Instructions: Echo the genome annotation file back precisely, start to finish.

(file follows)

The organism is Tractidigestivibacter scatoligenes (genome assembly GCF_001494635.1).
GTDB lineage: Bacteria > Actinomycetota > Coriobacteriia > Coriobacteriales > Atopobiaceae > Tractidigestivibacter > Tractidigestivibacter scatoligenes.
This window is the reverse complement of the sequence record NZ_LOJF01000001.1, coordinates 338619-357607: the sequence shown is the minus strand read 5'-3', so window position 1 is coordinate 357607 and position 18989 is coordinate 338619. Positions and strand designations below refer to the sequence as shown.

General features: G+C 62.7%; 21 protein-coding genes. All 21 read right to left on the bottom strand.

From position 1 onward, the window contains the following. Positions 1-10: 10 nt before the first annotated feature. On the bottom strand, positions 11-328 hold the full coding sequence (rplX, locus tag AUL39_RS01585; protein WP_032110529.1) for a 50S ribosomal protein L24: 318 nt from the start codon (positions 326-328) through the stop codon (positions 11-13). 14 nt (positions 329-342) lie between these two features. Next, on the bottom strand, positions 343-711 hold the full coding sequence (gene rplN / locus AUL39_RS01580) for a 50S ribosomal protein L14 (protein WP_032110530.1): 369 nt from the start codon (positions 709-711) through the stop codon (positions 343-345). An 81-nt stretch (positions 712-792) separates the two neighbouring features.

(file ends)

The organism is Tractidigestivibacter scatoligenes (genome assembly GCF_001494635.1).
GTDB lineage: Bacteria > Actinomycetota > Coriobacteriia > Coriobacteriales > Atopobiaceae > Tractidigestivibacter > Tractidigestivibacter scatoligenes.
This window is the reverse complement of the sequence record NZ_LOJF01000001.1, coordinates 338619-357607: the sequence shown is the minus strand read 5'-3', so window position 1 is coordinate 357607 and position 18989 is coordinate 338619. Positions and strand designations below refer to the sequence as shown.

General features: G+C 62.7%; 21 protein-coding genes. All 21 read right to left on the bottom strand.

From position 1 onward, the window contains the following. Positions 1-10: 10 nt before the first annotated feature. On the bottom strand, positions 11-328 hold the full coding sequence (rplX, locus tag AUL39_RS01585; protein WP_032110529.1) for a 50S ribosomal protein L24: 318 nt from the start codon (positions 326-328) through the stop codon (positions 11-13). 14 nt (positions 329-342) lie between these two features. Next, on the bottom strand, positions 343-711 hold the full coding sequence (gene rplN / locus AUL39_RS01580) for a 50S ribosomal protein L14 (protein WP_032110530.1): 369 nt from the start codon (positions 709-711) through the stop codon (positions 343-345). An 81-nt stretch (positions 712-792) separates the two neighbouring features.